It's okay to try to fix what's broken.
I'm not the best with laptops. I won my first Macbook Pro in a freak raffle incident my sophomore year of college, six years ago. I accidentally walked into an event I was supposed to be part of but didn't realize I was invited to. They gave me one of the last raffle tickets upon entry and, minutes later, I won their top tier prize: Final Cut Pro software, which was then-valued at $1000.00. I already had full access to Final Cut through my university, so I took the software to the Apple Store where they gave me a MacBook Pro (which at that time came with a free iPod for student purchases) in exchange. It was totally unreal. I managed to hold onto the thing until sometime last year when my then-boyfriend, now husband, stepped on it as he was making his way through our rather cramped bedroom.
Don't let the five years I managed to keep it prior to the stepping-accident fool you. Every time I took my poor, gum-stained, dented, post-apolocalyptic looking macbook to any public space, I would get at least one or two comments from passers-by noting its epic wear and tear. I really don't know how I managed to make a perfectly gorgeous laptop look like an atom-bomb shard, but I am a very skilled woman...or so I've come to understand.
Just after Ben accidentally cracked the screen on my already-busted piece of technology, he made an over-the-top offering when he gave me his much newer, much bigger, much nicer MacBook Pro. A 15-incher, this thing was like the incredible hulk: there was no way I was going to smash it and bash it and make it look like a 1970s technological relic.
Oh, but wait...there was a way. And I found it.
Somehow over the short period of time that would follow I would manage to bruise and batter this poor baby in a way that made my husband insist I follow up on one of my life's dreams and get a desktop computer for the house (in the interest of not tearing apart yet another beautiful apple product by carrying it around with me everywhere.) I've never been the kind of girl who knows how to be gentle, delicate, or flowery. Even as a two-year old, my friends were all sweet and blonde-haired but I was always the very brunette, hairy, clunky one that wore oversized turquoise corduroy pants that her fashion-industry Mom bought her (I'm assuming this happened because masculine was "in" that year.) I always ate my dessert the fastest. I didn't understand eating slowly, taking care with things, not having a unibrow. I was a tiny but chunky, unorganized, furry force to be reckoned with. My history proves that my "things" tended to match my big and messy and loud appearance: I wasn't one for a perfectly tweezed eyebrow, nor was I one for keeping my stuff looking like I'd just purchased it. I'd grown accustomed to stomaching these self-imposed losses and would either live without what I once had or resentfully replace it when I could no longer go without whatever my "vivacious" personality had unwillingly destroyed. I was prepared to do the same with my laptop when, low and behold, just before our honeymoon, I couldn't get it to turn on.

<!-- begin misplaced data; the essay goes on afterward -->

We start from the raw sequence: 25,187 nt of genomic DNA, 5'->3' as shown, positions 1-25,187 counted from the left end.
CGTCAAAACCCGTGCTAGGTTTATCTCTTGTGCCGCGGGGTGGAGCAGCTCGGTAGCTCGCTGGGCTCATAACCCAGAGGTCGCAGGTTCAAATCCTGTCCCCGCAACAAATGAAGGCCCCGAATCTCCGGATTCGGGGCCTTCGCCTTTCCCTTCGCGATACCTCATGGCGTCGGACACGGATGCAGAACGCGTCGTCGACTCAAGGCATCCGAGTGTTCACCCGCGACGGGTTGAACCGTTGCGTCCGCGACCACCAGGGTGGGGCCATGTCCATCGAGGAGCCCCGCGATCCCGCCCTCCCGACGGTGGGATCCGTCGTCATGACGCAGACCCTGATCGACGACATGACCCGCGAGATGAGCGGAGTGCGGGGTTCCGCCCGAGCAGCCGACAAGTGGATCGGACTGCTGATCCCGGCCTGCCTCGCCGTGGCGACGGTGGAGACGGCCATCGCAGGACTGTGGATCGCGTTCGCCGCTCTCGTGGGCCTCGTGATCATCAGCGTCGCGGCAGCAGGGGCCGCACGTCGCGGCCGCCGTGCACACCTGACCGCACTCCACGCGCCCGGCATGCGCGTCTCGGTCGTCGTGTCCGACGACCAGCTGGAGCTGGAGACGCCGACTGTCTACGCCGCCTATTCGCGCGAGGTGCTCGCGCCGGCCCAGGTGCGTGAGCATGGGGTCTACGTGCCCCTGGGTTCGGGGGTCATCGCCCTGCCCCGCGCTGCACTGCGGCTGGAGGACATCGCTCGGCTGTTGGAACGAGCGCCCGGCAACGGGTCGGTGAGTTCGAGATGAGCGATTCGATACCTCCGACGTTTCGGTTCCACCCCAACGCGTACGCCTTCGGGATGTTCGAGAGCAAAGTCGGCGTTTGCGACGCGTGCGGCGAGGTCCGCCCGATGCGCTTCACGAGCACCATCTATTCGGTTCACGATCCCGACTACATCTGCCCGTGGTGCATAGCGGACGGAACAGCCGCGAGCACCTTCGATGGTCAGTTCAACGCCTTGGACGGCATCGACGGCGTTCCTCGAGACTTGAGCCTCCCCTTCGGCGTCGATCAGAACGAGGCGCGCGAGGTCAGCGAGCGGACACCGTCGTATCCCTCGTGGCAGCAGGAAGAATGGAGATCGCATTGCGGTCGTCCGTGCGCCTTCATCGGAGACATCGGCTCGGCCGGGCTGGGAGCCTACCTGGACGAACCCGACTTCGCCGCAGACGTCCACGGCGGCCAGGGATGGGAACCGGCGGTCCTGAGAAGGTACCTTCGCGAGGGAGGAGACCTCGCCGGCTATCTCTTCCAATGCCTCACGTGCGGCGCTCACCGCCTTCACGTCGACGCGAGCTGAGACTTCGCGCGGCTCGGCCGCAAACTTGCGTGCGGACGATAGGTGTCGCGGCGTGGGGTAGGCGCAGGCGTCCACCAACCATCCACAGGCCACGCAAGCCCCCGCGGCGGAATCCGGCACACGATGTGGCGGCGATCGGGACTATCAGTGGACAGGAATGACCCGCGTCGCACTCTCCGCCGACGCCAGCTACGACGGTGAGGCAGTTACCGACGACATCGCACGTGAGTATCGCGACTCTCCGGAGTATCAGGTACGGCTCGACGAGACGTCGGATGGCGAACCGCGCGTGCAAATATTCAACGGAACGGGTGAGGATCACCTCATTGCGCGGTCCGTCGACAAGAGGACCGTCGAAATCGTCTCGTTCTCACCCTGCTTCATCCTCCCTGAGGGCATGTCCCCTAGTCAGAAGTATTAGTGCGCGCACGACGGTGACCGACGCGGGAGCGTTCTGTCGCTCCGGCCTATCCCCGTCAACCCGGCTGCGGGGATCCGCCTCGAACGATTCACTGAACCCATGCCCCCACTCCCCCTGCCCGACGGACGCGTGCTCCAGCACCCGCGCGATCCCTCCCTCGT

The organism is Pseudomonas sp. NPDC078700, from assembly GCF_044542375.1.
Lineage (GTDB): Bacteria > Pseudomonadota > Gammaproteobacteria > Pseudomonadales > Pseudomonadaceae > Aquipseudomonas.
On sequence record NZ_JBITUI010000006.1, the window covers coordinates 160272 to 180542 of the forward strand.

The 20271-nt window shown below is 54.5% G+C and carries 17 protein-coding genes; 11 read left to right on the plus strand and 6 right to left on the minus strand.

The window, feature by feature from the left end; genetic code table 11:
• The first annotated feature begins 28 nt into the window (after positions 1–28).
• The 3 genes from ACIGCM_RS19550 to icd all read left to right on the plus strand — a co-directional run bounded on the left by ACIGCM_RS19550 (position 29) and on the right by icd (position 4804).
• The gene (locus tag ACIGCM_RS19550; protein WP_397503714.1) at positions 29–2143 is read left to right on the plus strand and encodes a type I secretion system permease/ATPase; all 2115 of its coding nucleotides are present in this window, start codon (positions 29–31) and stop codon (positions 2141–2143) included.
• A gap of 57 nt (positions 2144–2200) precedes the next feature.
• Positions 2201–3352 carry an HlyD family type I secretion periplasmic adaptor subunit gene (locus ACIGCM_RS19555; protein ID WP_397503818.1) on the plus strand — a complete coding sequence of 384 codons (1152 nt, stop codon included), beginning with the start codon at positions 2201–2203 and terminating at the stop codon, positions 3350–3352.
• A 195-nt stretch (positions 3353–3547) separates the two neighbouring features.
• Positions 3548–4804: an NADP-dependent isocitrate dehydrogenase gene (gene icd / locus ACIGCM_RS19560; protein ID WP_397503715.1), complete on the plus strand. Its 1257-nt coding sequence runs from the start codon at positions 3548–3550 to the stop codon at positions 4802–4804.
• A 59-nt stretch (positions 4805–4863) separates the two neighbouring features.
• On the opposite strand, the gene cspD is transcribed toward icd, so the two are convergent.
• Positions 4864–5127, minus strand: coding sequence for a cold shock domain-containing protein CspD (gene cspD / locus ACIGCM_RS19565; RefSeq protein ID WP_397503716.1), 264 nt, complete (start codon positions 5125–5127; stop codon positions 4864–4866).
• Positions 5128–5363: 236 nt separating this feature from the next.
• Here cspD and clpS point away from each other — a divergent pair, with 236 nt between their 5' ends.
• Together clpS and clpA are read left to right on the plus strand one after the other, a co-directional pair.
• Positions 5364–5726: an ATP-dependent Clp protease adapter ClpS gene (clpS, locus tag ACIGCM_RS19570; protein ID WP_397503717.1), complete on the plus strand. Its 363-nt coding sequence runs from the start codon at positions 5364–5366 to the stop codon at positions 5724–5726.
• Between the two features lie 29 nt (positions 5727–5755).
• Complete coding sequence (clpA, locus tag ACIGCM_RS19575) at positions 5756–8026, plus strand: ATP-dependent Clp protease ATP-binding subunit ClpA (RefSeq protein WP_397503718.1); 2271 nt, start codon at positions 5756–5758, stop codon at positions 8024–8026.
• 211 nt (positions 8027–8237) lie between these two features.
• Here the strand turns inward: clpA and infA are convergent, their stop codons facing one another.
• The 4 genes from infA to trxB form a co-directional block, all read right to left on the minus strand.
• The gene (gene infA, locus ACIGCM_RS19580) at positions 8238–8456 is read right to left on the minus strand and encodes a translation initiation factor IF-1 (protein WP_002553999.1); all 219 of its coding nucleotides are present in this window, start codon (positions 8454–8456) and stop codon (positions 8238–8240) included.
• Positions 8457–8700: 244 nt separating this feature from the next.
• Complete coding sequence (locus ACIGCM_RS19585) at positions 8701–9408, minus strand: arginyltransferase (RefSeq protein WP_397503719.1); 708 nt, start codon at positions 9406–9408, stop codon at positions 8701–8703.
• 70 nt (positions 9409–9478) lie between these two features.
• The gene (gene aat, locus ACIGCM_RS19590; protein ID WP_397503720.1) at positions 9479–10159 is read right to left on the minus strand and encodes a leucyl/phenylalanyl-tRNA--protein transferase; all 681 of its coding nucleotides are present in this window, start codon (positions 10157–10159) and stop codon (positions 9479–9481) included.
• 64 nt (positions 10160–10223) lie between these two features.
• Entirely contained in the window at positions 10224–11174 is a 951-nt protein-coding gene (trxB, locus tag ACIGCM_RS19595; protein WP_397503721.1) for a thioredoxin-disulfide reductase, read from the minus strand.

I assumed I would have to replace it before buying myself the desktop I'd been dreaming of. My laptop must have been broken, I must have worn it so very into the ground that there was no hope for using it again. I wasn't even considering taking it in for repairs.
Ben suggested I give the Apple Geniuses a shot at fixing it, and somehow I let go of my unwillingness and surrendered to whatever embarrassment I might inevitably face at the Apple store. Ben was onto something - since he had just weeks left on the Apple Care plan he purchased almost exactly three years prior, they were able to make all of the repairs (I'm talking so many that they basically gave me a brand new computer) completely, 100% for free.
I am a de-cluttering addict, but in the process of getting rid of everything surrounding me that doesn't work, is expired or is starting to smell kinda funky, I know I have a tendency to get rid of things that haven't seen the end of their life yet. The new 2015/2016 class of MacBooks at the Apple Store yesterday looked so shiny and beautiful when I was waiting to see if they'd had any luck fixing my "old" one. When I got it back, shiny and almost-new, I loved it. I didn't feel like I needed a new one anymore.
How many of us give up on things just because they seem broken and we don't feel like putting in the time and effort we need to in order to fix them? Laptops aside, what happens when we start doing this with relationships, jobs, pets, most importantly: people we love?
Things don't have to be new in order to be beautiful. So much of what we have actually gains value the longer we hold onto it, the longer we work on it, the longer we show it how much we care. So next time you're reaching out, thinking that the next new thing is the only answer to whatever is ailing you, try reaching inside instead. There's probably a lot more in there than you thought.